An interesting thing happened to me recently while shopping in our local SuperMaxi in Salinas, the popular beach town on the Pacific Coast of Ecuador. I was in the spice aisle, and another shopper asked me a question. “Lo siento, no entiendo,” I said, as I didn’t understand what she had asked. When she repeated the question, I suddenly realized the source of my communication problem: she was speaking English!
In the four years my wife, Rita, and I have lived in Ecuador, this was not the first time something like this has happened to me. I’ve had tourists come up to me and ask, “Do you speak English?” and I automatically reply, “si, claro!” (yes, of course). Also, when we visit the States now, it takes me days before I stop automatically greeting people with “Hola!” or “Buenos dias.” And “gracias” never seems to go away.
There are lots of arguments for why it is good for your brain to learn new languages, especially if you are older. Some studies have preliminary findings that show it may reduce the risk of Alzheimer’s. I don’t know exactly how much it is helping my brain in any long-term way, but I do know that it has affected the way I think, and the way I feel about myself. I find communicating in a different tongue to be empowering, in an odd sort of way.
I have a long way to go with my Spanish, but it is nice to look back to a few years ago when we first came to Ecuador, and consider the progress. For example, over the last year or so:
• We’ve rented a car and explored parts of Ecuador with little or no expat presence.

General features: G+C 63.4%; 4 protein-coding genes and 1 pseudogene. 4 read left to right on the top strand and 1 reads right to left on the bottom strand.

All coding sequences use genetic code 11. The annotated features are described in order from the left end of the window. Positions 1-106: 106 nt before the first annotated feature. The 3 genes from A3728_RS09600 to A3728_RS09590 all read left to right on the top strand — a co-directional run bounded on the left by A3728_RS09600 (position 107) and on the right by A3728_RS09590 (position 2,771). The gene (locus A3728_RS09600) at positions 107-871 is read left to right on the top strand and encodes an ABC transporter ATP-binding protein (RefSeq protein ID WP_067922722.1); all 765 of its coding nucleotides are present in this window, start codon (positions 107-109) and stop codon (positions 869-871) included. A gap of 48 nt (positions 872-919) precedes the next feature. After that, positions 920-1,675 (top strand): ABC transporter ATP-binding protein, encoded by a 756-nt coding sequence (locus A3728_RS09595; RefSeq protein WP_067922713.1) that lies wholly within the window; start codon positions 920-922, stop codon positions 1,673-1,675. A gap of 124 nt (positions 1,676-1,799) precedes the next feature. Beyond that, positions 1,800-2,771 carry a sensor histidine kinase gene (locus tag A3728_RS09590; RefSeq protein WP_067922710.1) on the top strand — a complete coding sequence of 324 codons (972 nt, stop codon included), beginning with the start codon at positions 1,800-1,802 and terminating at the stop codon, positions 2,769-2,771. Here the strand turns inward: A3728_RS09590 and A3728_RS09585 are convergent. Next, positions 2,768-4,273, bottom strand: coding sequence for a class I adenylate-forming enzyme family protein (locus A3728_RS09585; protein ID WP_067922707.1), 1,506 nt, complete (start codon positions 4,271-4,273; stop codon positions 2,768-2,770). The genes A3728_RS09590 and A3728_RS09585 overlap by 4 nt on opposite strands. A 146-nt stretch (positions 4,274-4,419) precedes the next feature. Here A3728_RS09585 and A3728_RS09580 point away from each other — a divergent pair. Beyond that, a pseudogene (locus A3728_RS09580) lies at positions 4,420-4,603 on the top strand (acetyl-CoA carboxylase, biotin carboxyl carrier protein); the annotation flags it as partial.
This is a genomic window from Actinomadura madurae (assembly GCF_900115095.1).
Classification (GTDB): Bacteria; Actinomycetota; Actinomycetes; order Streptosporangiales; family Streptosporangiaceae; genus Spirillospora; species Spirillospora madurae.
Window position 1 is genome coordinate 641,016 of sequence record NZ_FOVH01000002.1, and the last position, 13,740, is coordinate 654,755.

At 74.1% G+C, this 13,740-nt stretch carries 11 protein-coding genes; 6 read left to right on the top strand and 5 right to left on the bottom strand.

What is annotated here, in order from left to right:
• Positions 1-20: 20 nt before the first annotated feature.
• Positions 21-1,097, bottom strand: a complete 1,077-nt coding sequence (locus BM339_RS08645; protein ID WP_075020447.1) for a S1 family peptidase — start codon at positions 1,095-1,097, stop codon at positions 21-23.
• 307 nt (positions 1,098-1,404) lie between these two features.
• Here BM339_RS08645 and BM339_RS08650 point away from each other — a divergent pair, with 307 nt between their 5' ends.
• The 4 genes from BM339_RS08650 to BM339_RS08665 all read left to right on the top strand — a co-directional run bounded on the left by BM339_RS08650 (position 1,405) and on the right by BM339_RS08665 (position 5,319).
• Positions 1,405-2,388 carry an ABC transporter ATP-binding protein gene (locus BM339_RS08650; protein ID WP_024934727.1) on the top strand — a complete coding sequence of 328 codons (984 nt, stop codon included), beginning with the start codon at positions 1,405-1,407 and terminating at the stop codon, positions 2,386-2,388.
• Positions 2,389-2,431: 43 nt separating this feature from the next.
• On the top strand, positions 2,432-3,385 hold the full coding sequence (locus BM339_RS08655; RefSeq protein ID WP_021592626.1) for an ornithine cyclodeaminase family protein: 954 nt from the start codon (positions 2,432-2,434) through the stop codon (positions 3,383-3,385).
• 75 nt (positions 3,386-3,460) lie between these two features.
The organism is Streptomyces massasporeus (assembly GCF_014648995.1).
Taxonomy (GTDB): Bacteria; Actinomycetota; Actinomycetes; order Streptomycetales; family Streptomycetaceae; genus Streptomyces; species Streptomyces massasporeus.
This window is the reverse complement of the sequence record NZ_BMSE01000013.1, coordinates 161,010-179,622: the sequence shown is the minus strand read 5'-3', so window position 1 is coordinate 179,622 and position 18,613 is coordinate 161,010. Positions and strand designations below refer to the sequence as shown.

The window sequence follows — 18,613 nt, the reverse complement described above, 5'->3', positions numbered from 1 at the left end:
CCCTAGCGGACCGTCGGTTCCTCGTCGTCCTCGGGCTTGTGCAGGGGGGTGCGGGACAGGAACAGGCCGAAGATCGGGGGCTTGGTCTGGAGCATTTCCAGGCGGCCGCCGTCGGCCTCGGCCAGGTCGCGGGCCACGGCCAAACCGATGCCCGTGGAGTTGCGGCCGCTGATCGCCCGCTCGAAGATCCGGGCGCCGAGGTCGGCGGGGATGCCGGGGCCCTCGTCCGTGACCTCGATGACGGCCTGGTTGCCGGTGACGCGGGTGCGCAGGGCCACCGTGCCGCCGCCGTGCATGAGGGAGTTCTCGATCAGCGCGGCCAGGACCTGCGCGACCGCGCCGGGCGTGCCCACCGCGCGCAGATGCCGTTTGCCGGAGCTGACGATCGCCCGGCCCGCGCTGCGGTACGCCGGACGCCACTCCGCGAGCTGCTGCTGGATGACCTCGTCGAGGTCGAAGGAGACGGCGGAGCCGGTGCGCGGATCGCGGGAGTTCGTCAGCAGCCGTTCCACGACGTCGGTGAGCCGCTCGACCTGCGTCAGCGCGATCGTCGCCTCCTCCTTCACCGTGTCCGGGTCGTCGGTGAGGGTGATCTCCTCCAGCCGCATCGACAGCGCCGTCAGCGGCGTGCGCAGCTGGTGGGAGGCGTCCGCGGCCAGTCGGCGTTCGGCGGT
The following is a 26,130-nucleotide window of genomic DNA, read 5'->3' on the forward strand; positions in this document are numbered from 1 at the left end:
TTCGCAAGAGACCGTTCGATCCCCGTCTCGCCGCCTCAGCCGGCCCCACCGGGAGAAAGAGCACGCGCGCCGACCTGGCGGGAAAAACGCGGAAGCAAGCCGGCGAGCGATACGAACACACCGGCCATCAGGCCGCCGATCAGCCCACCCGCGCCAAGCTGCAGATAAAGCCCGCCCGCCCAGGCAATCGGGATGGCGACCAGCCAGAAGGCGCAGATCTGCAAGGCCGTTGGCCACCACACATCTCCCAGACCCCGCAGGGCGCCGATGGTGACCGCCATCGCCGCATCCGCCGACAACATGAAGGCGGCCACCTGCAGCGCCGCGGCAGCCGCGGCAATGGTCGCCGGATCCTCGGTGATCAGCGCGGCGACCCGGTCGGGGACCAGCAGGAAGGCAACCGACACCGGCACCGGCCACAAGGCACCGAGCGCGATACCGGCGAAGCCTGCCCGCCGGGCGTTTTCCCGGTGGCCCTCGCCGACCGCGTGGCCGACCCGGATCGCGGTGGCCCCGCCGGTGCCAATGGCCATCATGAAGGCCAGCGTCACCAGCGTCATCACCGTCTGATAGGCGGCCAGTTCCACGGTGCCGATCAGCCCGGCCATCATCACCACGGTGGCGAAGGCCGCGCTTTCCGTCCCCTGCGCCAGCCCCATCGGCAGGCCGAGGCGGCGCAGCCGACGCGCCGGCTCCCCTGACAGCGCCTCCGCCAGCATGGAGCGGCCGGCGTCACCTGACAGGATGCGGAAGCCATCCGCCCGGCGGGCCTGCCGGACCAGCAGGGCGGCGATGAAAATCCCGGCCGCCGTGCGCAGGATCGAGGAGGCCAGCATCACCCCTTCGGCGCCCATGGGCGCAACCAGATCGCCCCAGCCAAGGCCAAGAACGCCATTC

• I’ve made changes in our utilities. This involved a visit to the office, and confirming information on the phone.
• I stopped by our local phone office to cancel landline service.
• I made an appointment over the phone with a vet, and tracked down a place to buy some meds for our dog.
It may not sound like much, but just two years ago, we would have had to hire an interpreter and/or driver to help us with all of that.
That’s what I mean by empowered. I feel confident to rent a car, and drive around the country. I can jump on a bus to La Libertad and find what I want, or ask for help finding it, and then discuss the purchase and price. It is a powerful way to become integrated with your new home.
And it is not a one-way street. When you try to talk with someone who speaks a different language, you are both engaged in communication at a much more involved and intimate level than when you talk in your native tongue. You study each other more closely, looking for cues in body language, facial expressions, and gestures. You concentrate more on what you are trying to say, and you listen more closely to the reply. If you start to talk to someone in a foreign language, no matter how badly you speak it, you can’t help but grow closer to them and their culture. It’s built into the process—and it’s a beautiful thing.
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